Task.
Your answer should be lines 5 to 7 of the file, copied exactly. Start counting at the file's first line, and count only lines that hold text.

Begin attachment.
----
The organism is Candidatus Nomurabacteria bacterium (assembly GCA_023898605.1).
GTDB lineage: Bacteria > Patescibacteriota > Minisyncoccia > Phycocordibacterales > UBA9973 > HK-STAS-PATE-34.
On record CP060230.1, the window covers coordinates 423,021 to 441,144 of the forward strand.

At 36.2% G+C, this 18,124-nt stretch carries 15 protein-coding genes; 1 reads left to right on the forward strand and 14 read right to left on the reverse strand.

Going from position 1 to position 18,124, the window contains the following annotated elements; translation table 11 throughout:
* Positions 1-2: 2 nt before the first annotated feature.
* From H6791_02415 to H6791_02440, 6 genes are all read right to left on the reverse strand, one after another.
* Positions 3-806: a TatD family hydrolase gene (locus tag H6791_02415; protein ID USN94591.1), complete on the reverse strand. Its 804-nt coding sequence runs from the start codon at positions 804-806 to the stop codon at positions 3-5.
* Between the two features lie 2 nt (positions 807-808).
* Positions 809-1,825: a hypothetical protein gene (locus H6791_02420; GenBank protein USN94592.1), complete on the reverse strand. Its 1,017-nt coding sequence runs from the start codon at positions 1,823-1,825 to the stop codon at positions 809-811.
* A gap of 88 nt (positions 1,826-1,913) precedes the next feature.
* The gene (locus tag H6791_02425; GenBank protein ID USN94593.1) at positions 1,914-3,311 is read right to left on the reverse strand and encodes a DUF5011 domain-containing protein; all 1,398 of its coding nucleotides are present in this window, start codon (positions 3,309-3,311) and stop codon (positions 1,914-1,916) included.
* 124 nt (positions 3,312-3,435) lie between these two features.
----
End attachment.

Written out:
Going from position 1 to position 18,124, the window contains the following annotated elements; translation table 11 throughout:
* Positions 1-2: 2 nt before the first annotated feature.
* From H6791_02415 to H6791_02440, 6 genes are all read right to left on the reverse strand, one after another.